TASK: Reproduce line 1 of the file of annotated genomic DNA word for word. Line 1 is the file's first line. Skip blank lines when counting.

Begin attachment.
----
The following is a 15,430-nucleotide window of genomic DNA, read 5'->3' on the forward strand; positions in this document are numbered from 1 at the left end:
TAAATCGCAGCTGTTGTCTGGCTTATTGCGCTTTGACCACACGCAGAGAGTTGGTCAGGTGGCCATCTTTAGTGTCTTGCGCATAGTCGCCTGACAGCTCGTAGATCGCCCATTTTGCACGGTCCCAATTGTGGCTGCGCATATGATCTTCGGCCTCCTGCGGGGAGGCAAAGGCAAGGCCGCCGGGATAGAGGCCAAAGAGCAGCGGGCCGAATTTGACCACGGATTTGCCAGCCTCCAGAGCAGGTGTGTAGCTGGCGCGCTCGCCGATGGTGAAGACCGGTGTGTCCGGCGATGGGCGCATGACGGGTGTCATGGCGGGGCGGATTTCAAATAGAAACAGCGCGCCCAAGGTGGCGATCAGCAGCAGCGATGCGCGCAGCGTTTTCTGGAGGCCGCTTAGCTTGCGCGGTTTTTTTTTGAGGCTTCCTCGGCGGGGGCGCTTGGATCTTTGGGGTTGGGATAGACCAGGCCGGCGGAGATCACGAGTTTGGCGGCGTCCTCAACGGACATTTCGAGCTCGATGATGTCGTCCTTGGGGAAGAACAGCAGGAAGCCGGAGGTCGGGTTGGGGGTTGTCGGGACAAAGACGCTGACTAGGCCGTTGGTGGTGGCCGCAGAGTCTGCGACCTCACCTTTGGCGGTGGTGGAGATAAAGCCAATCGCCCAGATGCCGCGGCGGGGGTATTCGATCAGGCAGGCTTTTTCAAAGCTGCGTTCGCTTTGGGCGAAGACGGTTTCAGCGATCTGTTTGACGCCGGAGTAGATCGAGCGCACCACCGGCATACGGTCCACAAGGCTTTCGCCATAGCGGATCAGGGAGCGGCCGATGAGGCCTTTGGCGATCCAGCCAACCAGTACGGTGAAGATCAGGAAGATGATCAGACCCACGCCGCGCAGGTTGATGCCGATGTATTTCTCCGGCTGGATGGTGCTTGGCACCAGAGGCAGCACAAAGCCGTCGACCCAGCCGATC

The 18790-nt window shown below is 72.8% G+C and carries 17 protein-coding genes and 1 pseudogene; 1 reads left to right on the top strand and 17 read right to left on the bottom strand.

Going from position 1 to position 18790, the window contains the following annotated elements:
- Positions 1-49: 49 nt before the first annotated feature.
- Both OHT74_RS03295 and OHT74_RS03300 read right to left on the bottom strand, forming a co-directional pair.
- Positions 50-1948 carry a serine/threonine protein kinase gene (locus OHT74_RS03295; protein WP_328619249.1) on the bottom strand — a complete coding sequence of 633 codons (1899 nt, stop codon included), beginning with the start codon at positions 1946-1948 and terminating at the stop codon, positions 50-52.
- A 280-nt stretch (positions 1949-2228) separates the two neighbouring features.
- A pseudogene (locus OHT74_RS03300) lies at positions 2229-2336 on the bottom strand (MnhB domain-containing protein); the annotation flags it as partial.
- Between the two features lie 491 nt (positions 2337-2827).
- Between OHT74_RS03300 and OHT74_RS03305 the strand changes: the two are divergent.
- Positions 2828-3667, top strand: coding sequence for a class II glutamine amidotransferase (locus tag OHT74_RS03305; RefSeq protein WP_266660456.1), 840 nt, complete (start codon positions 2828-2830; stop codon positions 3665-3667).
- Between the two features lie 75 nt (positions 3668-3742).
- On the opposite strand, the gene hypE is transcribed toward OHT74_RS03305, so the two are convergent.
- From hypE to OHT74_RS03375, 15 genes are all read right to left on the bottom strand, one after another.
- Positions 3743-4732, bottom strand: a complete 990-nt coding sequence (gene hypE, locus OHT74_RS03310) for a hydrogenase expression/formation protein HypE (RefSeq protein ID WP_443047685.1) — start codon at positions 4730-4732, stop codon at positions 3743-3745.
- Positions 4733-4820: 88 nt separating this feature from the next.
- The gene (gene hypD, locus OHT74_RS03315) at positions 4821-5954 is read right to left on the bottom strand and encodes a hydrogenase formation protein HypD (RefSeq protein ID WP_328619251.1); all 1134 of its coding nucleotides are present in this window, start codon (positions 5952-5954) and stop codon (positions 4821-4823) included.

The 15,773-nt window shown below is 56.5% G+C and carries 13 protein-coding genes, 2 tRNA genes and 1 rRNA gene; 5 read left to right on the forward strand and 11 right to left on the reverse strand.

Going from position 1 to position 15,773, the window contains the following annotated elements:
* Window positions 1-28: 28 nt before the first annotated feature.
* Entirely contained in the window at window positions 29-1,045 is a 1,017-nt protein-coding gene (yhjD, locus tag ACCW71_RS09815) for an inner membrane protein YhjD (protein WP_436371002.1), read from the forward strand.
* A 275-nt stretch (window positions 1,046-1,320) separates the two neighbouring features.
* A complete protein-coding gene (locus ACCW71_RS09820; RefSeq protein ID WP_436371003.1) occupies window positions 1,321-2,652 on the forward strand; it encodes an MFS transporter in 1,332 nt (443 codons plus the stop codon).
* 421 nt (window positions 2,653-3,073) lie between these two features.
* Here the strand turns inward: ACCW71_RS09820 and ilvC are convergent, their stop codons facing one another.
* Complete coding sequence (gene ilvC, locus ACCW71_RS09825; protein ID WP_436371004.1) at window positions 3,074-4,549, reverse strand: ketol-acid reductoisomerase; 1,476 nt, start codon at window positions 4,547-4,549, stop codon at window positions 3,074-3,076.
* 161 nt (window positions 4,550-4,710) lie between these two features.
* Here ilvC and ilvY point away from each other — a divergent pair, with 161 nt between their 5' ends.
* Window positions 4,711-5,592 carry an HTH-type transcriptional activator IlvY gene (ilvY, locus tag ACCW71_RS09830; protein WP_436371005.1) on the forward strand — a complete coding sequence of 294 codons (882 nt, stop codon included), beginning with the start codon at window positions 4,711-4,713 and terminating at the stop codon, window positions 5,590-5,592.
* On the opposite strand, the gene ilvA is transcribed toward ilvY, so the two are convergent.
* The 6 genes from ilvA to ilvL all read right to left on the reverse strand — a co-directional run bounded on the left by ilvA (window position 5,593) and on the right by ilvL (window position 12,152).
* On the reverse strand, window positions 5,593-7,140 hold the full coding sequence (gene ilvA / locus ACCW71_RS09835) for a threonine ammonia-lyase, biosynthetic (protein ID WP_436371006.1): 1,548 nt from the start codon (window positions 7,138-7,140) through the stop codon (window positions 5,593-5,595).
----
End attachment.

The following is a 15,430-nucleotide window of genomic DNA, read 5'->3' on the forward strand; positions in this document are numbered from 1 at the left end: